The Woodland Restoration Projects
The “Habitat” and the “Corner”
at Fresh Pond Reservation
The year 2020 will be remembered by most people as a time of disrupted schedules, curtailed activities, and social anxiety. But for volunteers in Fresh Pond Reservation’s Woodland Habitat Projects, our Tuesday workdays were “business as usual.” We were readily able to continue our work of planting, weeding, watering, pruning and spreading mulch, even while wearing masks and social distancing. The satisfaction of helping create a habitat of native plants, the calming sensation of spending time in the woods, and the simple pleasure of physical labor combine to create a rewarding experience that draws us back week after week and year after year.
With this year’s travel limitations keeping us all close to home, we worked a record-breaking total of more than 1000 hours. Our main concern was with the drought that lasted from May through September and left us with a precipitation deficit of about 8 inches, 40 percent below average. Much of our time during that period was spent hauling water-filled gallon milk jugs in our trusty wagons. We focused on watering the plants we had added earlier in the spring, that had not had time to develop root systems extensive enough to survive dry conditions. To our relief, almost all of those plants survived and added new growth. Our watering efforts were enhanced by our addition around each plant of a skirt of leaf mold mulch from the enormous pile of leaves that was left for us last fall by the Water Department’s landscape crew. Leaves on the ground provide moisture retention, temperature control (summer and winter), weed control, and the release of essential nutrients into the soil: nature’s perfect plant care substance.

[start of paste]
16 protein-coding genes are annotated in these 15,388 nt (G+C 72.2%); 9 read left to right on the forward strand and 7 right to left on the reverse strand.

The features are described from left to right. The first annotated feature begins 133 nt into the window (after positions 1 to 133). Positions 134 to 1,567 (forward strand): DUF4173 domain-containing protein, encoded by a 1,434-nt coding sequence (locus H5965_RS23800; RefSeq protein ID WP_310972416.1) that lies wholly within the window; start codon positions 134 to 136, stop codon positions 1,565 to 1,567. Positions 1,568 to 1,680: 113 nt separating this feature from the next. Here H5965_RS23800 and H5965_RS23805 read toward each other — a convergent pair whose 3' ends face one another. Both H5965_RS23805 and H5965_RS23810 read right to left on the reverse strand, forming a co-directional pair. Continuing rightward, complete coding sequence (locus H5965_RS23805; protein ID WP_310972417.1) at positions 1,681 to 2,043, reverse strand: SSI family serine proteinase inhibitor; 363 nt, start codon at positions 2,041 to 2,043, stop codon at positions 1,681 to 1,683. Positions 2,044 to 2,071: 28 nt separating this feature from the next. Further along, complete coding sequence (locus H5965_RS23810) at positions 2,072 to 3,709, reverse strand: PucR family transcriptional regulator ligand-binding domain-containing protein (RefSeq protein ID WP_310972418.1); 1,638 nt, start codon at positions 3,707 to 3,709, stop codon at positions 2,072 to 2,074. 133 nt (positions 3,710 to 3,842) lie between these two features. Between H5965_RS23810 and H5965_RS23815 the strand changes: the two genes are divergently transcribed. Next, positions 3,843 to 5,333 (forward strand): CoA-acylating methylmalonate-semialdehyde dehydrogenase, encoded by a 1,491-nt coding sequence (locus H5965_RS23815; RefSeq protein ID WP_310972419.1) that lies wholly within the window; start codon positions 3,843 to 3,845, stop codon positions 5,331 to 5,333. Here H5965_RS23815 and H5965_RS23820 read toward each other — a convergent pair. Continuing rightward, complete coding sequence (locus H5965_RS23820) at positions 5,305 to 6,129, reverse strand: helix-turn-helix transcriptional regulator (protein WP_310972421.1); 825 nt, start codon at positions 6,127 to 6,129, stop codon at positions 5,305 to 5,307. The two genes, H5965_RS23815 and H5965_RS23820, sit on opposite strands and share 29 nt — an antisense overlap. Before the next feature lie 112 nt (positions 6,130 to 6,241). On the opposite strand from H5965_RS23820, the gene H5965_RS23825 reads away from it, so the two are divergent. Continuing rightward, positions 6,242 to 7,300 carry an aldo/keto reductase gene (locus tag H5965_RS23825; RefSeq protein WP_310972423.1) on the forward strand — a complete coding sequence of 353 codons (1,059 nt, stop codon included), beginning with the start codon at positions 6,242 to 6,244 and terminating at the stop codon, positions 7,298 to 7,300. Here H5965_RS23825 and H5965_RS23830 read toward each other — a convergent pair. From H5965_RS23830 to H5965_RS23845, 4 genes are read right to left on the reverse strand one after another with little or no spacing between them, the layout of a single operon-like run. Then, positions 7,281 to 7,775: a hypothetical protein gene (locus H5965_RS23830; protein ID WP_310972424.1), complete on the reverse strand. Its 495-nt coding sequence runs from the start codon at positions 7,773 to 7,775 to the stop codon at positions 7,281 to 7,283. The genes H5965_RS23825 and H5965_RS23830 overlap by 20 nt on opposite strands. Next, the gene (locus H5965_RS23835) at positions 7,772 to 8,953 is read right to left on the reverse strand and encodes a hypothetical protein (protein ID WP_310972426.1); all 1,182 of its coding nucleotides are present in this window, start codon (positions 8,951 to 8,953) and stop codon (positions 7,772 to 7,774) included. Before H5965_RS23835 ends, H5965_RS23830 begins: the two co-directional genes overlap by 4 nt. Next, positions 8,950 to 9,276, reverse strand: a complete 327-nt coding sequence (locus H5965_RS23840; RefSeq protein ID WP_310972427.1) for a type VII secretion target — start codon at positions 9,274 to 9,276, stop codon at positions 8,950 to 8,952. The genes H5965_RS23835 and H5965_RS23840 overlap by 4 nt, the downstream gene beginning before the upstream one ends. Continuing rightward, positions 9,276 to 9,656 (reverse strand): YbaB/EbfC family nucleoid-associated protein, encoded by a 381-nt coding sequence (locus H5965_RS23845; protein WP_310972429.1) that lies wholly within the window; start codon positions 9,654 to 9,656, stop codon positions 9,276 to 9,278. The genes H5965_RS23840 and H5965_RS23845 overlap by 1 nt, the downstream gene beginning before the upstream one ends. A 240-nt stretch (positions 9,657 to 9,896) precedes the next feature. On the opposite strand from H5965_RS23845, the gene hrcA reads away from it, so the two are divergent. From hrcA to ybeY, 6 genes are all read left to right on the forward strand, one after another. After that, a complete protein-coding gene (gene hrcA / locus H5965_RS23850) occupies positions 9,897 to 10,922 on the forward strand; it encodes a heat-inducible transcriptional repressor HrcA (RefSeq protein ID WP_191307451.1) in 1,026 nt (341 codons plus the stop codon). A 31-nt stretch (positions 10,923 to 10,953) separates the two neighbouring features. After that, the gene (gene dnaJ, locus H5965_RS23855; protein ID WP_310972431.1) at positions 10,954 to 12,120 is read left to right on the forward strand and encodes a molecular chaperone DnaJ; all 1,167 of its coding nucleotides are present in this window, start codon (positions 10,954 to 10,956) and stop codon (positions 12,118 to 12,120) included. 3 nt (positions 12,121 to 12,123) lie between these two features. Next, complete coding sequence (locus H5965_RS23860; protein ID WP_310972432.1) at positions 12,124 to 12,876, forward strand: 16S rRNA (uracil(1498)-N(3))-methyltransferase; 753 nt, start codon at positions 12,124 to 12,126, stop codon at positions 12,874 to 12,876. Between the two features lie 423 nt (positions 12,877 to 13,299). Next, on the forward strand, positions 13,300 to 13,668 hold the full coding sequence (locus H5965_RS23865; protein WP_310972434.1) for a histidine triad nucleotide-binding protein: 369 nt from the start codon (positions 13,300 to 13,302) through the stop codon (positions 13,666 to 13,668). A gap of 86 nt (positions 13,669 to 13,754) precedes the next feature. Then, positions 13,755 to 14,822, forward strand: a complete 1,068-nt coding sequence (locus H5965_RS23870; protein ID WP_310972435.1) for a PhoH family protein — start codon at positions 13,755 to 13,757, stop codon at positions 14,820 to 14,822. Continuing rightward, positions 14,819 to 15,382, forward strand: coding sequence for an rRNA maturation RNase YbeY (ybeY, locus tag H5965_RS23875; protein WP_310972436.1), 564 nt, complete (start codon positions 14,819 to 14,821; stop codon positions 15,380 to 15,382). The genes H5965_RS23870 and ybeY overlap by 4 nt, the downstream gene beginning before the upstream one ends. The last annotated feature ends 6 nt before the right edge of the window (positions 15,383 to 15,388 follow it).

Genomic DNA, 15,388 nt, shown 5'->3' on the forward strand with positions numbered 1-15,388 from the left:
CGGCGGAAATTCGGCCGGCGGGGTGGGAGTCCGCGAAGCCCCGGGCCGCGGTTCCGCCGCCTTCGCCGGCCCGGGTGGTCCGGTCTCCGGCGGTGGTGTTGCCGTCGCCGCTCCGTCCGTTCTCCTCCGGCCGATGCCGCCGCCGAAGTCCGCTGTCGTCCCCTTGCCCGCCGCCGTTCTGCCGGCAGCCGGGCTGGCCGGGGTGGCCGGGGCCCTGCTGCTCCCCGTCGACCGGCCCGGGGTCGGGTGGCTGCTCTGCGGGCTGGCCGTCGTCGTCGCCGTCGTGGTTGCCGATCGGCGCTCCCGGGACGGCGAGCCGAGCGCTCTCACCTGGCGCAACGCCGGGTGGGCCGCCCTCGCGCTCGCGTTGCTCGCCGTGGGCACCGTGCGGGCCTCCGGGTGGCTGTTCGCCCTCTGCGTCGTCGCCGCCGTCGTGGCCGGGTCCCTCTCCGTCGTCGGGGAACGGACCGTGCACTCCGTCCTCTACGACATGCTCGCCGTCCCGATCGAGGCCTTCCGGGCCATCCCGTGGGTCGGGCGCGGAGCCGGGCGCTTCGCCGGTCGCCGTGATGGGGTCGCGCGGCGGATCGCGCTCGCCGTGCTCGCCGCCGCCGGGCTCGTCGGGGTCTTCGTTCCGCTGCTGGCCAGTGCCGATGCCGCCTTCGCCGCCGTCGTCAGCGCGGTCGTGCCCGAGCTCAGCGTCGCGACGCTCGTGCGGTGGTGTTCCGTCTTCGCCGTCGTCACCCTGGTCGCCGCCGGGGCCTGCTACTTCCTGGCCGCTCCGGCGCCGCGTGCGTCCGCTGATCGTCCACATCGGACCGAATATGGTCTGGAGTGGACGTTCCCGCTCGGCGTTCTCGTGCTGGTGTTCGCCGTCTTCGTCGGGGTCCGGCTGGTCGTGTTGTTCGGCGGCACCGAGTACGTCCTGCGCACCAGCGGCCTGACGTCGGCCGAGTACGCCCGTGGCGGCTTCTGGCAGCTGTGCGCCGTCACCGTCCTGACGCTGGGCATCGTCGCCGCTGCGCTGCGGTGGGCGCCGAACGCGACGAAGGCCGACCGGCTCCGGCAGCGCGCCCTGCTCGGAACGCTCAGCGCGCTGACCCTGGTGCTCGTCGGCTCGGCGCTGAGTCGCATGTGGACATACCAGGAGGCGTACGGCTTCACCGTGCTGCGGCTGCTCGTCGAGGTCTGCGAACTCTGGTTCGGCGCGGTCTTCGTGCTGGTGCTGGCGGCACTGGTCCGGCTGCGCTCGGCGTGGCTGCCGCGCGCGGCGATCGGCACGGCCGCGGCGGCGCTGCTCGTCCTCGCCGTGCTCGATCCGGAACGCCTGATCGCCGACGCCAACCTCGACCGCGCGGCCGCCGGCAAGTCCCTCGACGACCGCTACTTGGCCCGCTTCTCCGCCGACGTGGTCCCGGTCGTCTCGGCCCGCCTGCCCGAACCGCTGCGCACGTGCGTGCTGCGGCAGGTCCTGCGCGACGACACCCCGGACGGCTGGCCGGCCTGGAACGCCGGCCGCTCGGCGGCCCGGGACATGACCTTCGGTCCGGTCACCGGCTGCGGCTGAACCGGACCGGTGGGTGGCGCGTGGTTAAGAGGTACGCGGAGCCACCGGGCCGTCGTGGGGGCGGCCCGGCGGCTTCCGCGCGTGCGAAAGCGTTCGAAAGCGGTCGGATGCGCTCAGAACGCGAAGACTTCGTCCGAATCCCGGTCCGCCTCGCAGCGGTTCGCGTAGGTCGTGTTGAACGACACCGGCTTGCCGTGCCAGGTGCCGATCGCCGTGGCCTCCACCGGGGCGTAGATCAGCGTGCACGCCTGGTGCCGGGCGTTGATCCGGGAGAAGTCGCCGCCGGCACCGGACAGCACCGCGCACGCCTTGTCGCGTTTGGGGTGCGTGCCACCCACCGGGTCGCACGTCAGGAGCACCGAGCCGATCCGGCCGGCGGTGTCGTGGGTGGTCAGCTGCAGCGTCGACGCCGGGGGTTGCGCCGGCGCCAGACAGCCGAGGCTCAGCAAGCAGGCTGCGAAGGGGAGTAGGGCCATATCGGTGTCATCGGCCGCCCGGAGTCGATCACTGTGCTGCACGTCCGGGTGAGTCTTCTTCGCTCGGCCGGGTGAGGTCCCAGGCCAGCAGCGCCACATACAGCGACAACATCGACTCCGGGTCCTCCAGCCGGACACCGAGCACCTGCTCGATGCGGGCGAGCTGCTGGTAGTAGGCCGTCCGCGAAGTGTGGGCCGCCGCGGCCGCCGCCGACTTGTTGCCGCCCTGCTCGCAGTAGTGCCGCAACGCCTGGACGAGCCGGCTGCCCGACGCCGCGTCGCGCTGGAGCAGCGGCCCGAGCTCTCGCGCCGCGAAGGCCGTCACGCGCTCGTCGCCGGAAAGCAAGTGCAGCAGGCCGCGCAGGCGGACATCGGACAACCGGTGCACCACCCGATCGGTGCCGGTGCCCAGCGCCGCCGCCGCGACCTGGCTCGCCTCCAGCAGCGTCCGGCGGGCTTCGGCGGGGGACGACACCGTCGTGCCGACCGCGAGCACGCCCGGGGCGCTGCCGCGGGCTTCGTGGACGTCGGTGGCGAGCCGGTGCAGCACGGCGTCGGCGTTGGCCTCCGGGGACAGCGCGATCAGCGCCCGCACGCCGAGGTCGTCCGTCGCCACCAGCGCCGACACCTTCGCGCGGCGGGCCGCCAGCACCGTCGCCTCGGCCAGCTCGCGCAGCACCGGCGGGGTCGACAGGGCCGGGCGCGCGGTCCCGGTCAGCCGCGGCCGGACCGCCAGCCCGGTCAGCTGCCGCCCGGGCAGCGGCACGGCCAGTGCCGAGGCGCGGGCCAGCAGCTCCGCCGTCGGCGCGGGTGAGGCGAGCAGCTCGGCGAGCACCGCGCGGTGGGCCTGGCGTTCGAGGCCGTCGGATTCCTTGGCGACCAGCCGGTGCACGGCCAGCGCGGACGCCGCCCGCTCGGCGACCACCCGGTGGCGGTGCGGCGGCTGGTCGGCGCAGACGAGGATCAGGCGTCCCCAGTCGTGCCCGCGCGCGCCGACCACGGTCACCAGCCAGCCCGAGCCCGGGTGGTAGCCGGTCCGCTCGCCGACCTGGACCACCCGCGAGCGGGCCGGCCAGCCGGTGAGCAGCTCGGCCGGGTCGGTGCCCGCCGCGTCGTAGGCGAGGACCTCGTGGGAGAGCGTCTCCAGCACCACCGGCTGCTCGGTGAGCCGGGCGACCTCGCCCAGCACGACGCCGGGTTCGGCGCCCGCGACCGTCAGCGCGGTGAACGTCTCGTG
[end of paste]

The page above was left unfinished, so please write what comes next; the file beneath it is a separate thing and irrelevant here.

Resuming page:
Most of our work this year was done in the quarter-acre area we call Richard’s woods. Volunteer Richard Bosel in 2017 cleared the woods of a near-monoculture of invasive common buckthorn, leaving an open understory – the equivalent of a blank canvas for an artist, and an irresistable opportunity for us gardeners. We started our planting efforts that fall by scattering the seeds of white wood asters and blue-stemmed goldenrods that were growing nearby in a similarly shady area. The following spring, native blue dooryard violets arrived in large numbers without our help. Later in the spring, we began planting trees and some shrubs. In 2019 and 2020 we added more trees and a variety of shrubs, ferns, and perennial wildflowers. A list of plants added in 2020 is included below.
Our work in the Corner and the rest of the Habitat also continued. Both of these areas have filled up with native vegetation we planted that does not leave much room for adding more plants. Our focus there was on pruning and the endless job of weeding out non-native and overly aggressive plants (especially ones with prickles that scratch us and seeds that stick to our clothing!)
January 28, 2021
2020 Volunteer Stewards: Suzanna Black, Richard Bosel, Julia Cella, Pamela Hart, Betsy Meyer, Chris Powers, Rebecca Ramsay, Maureen Urban, Rebeca Velie, Elizabeth Wylde, Candace Young
Thanks for the Support of Water Department Staff: Vince Falcione, Dave Kaplan, Brian Mulrenan, and Tim Puopolo, as well as the landscape crew members who delivered leaves to our leaf mulch piles.
Thanks to The Friends of Fresh Pond Reservation for covering the cost of various expenses, including the purchase of planting materials.
Thanks also to the volunteers who donated plants they purchased for the projects, donated plants they grew from seeds, and donated plants from their own gardens.
Plants Added to the Woodland Habitat Projects in 2020